pected to cite in every county the ex
penditures in that county.
:He stands, he said, for the. liberal
support of the Confederate veterans.
He wanted to see the eduentional
progress qarried on. -I conldered
the bet efforts of his life work was
that given to the cause of helping to
build u) the school of his comnmuni
ty. He stood -fairly and squarely bo
hind 'the enforcement of the law.
".Prevention is the course and surgery
is the remedy." He would stand
for upholding the verdicts of juries.
The criminal -must be L'unished. The
men and women of the state are an
important 'part in suppression of
crime. Ho pledged -all his efforts to
promote the interests of the state.
Air.' .lcLeod was given an ovation
by the large audience. .
AWilliam Coleman, of Union, who ar
rived later, was the last of the guber
natorial candidates to speak. 'Ie was
in the race because of a ruling pas
sion for which he had no apology that
of a "lovo for my belov'ed Southland."
He had one 'purpose, that of serving
his state. lie ipaid a tri-bute to the
forefathers and their noble aspirations.
He stood for cooperation and coor
dination,. Mr. Coleman announced
- that he wvould speak again at 8 o'clock
- tonight on the state house steps,
.PLAY INDEFINITELY POSTP'ONE~D
"Mrs. Polly T1Ickk" will not beC Oiveni
.Hleia. Producers Seciure 'Releasei
"Mr'. and -Mrs. Polly Tickk," local
talent play to have .been presented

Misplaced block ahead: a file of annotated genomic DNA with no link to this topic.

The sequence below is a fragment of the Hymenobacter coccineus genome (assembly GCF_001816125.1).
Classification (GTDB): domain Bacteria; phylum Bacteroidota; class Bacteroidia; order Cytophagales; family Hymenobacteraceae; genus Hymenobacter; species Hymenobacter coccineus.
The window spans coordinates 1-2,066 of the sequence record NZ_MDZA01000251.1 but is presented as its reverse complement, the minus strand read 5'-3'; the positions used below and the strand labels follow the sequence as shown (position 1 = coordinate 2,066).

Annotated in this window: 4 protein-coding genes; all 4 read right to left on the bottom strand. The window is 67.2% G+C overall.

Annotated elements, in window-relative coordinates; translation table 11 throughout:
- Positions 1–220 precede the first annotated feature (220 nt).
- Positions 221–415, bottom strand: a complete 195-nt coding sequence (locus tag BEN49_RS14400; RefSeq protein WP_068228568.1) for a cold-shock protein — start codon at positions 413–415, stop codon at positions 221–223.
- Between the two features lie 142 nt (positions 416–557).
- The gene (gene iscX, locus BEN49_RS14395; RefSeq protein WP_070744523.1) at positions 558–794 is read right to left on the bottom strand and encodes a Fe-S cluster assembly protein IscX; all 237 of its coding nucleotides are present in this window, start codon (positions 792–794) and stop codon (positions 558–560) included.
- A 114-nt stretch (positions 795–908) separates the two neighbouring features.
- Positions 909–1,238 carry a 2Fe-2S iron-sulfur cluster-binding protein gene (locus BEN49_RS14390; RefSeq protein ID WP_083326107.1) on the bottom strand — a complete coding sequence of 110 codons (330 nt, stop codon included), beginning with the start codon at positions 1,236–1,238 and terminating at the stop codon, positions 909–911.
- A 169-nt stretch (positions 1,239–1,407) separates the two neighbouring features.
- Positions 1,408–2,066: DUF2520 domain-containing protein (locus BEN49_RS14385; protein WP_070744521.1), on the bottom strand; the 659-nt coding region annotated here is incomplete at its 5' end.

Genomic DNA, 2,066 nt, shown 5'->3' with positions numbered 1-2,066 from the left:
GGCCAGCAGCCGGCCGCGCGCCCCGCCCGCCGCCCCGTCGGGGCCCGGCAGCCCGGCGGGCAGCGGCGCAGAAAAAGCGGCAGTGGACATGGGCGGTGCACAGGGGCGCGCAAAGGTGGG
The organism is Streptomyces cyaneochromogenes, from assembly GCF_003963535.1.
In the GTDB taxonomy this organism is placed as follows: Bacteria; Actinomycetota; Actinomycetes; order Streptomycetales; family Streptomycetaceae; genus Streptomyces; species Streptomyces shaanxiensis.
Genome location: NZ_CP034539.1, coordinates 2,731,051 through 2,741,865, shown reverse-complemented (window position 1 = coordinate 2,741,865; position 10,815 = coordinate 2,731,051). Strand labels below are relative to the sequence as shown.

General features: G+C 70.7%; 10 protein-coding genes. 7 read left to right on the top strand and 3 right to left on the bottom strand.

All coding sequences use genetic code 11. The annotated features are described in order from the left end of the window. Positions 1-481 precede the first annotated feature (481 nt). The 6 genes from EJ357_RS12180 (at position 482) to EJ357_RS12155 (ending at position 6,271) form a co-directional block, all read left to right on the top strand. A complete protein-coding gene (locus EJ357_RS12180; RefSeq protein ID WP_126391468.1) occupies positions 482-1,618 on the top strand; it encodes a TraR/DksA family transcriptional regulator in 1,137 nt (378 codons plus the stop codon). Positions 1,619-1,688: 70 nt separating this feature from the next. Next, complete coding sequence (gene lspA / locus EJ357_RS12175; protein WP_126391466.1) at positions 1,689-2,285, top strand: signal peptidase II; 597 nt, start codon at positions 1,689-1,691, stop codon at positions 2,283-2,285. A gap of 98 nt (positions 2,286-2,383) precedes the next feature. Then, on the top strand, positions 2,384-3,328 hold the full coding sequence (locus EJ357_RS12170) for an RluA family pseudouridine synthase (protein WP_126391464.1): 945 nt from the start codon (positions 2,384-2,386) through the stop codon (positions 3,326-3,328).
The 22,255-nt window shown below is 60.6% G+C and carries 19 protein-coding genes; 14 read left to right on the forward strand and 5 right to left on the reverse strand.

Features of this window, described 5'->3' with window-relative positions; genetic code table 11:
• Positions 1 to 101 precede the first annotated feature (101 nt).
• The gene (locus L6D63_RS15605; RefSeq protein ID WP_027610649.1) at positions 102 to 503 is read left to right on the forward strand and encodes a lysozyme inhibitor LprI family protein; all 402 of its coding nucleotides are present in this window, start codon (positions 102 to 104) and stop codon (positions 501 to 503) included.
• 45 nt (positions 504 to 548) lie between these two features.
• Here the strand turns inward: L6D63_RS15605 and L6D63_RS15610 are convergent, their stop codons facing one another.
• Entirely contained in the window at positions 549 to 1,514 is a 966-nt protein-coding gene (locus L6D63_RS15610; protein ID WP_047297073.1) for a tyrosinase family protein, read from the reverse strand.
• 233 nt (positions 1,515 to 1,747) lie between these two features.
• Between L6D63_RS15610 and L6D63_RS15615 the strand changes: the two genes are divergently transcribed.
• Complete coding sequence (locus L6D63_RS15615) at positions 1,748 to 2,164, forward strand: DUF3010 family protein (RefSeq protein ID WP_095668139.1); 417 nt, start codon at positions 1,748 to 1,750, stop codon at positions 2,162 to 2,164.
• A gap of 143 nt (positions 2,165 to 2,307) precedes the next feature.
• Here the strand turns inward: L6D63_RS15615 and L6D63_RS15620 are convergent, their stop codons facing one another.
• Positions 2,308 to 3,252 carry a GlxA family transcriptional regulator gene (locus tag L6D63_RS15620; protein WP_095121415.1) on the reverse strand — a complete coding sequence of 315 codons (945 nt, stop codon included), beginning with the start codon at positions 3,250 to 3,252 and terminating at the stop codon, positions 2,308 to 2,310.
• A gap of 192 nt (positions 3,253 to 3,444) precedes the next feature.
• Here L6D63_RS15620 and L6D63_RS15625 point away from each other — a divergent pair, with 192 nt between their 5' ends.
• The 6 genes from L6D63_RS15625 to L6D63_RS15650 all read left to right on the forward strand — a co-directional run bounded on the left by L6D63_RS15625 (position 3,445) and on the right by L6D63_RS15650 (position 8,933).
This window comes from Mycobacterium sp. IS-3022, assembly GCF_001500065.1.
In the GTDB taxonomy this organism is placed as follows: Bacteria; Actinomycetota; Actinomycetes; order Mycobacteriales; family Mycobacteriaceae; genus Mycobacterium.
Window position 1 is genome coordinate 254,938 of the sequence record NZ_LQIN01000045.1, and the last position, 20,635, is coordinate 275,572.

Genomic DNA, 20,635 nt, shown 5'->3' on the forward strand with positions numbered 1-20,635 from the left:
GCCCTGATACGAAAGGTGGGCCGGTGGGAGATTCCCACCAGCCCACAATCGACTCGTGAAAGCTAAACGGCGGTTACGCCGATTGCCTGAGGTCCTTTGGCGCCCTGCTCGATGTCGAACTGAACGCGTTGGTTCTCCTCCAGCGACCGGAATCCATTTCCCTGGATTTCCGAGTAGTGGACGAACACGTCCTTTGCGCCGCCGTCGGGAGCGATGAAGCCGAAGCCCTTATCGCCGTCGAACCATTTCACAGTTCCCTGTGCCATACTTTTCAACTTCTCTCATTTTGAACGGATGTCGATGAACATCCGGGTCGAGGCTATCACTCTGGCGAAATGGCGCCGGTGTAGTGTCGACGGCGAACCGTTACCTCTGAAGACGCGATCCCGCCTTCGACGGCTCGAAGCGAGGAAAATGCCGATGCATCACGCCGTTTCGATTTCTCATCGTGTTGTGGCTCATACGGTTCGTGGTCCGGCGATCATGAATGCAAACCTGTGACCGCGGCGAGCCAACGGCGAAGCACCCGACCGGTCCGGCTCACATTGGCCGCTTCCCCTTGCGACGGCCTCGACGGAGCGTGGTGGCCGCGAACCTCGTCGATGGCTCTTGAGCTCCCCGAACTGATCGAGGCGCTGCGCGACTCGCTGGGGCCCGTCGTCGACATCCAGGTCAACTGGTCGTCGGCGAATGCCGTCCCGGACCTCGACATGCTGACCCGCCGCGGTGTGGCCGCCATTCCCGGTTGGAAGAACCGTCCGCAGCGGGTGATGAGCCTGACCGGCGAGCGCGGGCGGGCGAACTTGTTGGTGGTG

under the auspyices of the Winthrop
Daughters, has been postponed in
definitely by agreement \with the
Wayne IP;- Sewell Co., of Atlanta, Ga.,
producers of the .play, wvho -were un
able to furnish necessary manuscripts,
music and costumes at this time. An
unusually talented cast of charactem's
for the musical comedy had been so-s
cured iby the 'Winthrop Daughters 'and
their Llans were well inatured to .pro
duce a dine 'play.
SAt some later dat~e the Winthrop
'Daughters will, put on another play,
They appreciate the Iinterpest. and co
operation of the splend-id cast of char
noters, of the chortis girls and eilla
dren, as iveil as the people of Lau~
es. Attend B44Jnien
*Mi's. J. iWarren JBolt ;and ;Misses 'iarp
garet 'Dunlap and Vim'ginia' Sullivan.
lt the; ettmy. turday -al(ternorn
for"Uiohmojid; -a.,waliera .th~y'ril tA
to~ue the" ifnsteod dnlederat Veteratd
(ileunilojjhich '&nitiferd iladg
junggi Alscontiiiisthrigh tljay?
O7'1i6wilid1 the i'ldi Mise 2ua
nathlusia-Stle ReceptiHon Q01e.W miss
RebeccaJ)Jnl'a Priso''Ilay ob Oc.
lon. of Premiore ht Towei Thcdatef
The et'ate, Jun6 14.
'rresh and buoyant and full of spund,
swet interprotations of life, Miss 'Re.
bccba 'Dal's play, "No Dogs Allowed1
which won the.long plgy 'pite In The
tate's recent playlwriting-contest, wa8
lust the right thing to. close the Stage
ociOly's season, .-to divert .:pople in
warm weather and to 'give them a
bright memory to' hold through the
It was presented -for the first time
last evening at the Town theater and
there will be three more iperformances
-tonight and .tomorrow, matinee and
The recent -success of the three prize